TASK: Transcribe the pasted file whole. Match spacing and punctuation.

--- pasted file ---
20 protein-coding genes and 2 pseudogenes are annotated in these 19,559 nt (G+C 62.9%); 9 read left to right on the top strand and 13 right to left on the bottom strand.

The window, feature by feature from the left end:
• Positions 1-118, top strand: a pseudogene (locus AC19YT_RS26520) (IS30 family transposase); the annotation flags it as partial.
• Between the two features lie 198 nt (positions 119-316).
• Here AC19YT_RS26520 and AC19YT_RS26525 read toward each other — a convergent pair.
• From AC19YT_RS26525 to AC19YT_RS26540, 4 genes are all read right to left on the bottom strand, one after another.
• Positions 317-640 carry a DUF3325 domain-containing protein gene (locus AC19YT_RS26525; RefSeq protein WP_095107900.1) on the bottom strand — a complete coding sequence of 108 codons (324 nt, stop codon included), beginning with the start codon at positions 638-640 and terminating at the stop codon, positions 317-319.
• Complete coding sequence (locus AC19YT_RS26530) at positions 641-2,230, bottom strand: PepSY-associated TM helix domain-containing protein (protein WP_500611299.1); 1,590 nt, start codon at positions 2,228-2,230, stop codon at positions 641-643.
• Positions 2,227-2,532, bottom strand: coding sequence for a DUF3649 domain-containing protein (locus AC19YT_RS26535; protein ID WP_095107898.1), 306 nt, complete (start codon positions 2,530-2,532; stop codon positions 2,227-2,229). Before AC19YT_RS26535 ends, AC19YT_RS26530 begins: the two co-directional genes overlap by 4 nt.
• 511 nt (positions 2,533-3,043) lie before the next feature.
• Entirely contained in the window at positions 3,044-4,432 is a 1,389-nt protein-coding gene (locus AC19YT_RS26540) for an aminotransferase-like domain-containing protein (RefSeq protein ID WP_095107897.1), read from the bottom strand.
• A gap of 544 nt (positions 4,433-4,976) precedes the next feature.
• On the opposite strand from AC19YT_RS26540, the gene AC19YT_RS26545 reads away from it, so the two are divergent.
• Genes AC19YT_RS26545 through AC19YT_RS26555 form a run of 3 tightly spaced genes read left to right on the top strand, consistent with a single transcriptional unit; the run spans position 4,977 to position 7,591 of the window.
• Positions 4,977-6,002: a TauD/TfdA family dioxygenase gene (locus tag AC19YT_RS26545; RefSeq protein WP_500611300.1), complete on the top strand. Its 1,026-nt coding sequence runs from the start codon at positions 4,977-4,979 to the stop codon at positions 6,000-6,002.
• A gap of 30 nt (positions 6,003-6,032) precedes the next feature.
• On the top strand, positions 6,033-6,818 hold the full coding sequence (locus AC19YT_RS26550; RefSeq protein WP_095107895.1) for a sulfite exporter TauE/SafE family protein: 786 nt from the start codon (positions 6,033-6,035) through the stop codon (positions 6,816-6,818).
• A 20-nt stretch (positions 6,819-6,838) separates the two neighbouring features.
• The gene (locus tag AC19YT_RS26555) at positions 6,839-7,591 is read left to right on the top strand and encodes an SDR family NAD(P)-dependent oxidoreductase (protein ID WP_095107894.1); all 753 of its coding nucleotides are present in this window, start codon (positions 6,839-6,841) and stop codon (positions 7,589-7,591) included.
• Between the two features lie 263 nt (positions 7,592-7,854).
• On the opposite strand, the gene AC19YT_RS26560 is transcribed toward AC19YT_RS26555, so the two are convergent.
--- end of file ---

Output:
20 protein-coding genes and 2 pseudogenes are annotated in these 19,559 nt (G+C 62.9%); 9 read left to right on the top strand and 13 right to left on the bottom strand.

The window, feature by feature from the left end:
• Positions 1-118, top strand: a pseudogene (locus AC19YT_RS26520) (IS30 family transposase); the annotation flags it as partial.
• Between the two features lie 198 nt (positions 119-316).
• Here AC19YT_RS26520 and AC19YT_RS26525 read toward each other — a convergent pair.
• From AC19YT_RS26525 to AC19YT_RS26540, 4 genes are all read right to left on the bottom strand, one after another.
• Positions 317-640 carry a DUF3325 domain-containing protein gene (locus AC19YT_RS26525; RefSeq protein WP_095107900.1) on the bottom strand — a complete coding sequence of 108 codons (324 nt, stop codon included), beginning with the start codon at positions 638-640 and terminating at the stop codon, positions 317-319.
• Complete coding sequence (locus AC19YT_RS26530) at positions 641-2,230, bottom strand: PepSY-associated TM helix domain-containing protein (protein WP_500611299.1); 1,590 nt, start codon at positions 2,228-2,230, stop codon at positions 641-643.
• Positions 2,227-2,532, bottom strand: coding sequence for a DUF3649 domain-containing protein (locus AC19YT_RS26535; protein ID WP_095107898.1), 306 nt, complete (start codon positions 2,530-2,532; stop codon positions 2,227-2,229). Before AC19YT_RS26535 ends, AC19YT_RS26530 begins: the two co-directional genes overlap by 4 nt.
• 511 nt (positions 2,533-3,043) lie before the next feature.
• Entirely contained in the window at positions 3,044-4,432 is a 1,389-nt protein-coding gene (locus AC19YT_RS26540) for an aminotransferase-like domain-containing protein (RefSeq protein ID WP_095107897.1), read from the bottom strand.
• A gap of 544 nt (positions 4,433-4,976) precedes the next feature.
• On the opposite strand from AC19YT_RS26540, the gene AC19YT_RS26545 reads away from it, so the two are divergent.
• Genes AC19YT_RS26545 through AC19YT_RS26555 form a run of 3 tightly spaced genes read left to right on the top strand, consistent with a single transcriptional unit; the run spans position 4,977 to position 7,591 of the window.
• Positions 4,977-6,002: a TauD/TfdA family dioxygenase gene (locus tag AC19YT_RS26545; RefSeq protein WP_500611300.1), complete on the top strand. Its 1,026-nt coding sequence runs from the start codon at positions 4,977-4,979 to the stop codon at positions 6,000-6,002.
• A gap of 30 nt (positions 6,003-6,032) precedes the next feature.
• On the top strand, positions 6,033-6,818 hold the full coding sequence (locus AC19YT_RS26550; RefSeq protein WP_095107895.1) for a sulfite exporter TauE/SafE family protein: 786 nt from the start codon (positions 6,033-6,035) through the stop codon (positions 6,816-6,818).
• A 20-nt stretch (positions 6,819-6,838) separates the two neighbouring features.
• The gene (locus tag AC19YT_RS26555) at positions 6,839-7,591 is read left to right on the top strand and encodes an SDR family NAD(P)-dependent oxidoreductase (protein ID WP_095107894.1); all 753 of its coding nucleotides are present in this window, start codon (positions 6,839-6,841) and stop codon (positions 7,589-7,591) included.
• Between the two features lie 263 nt (positions 7,592-7,854).
• On the opposite strand, the gene AC19YT_RS26560 is transcribed toward AC19YT_RS26555, so the two are convergent.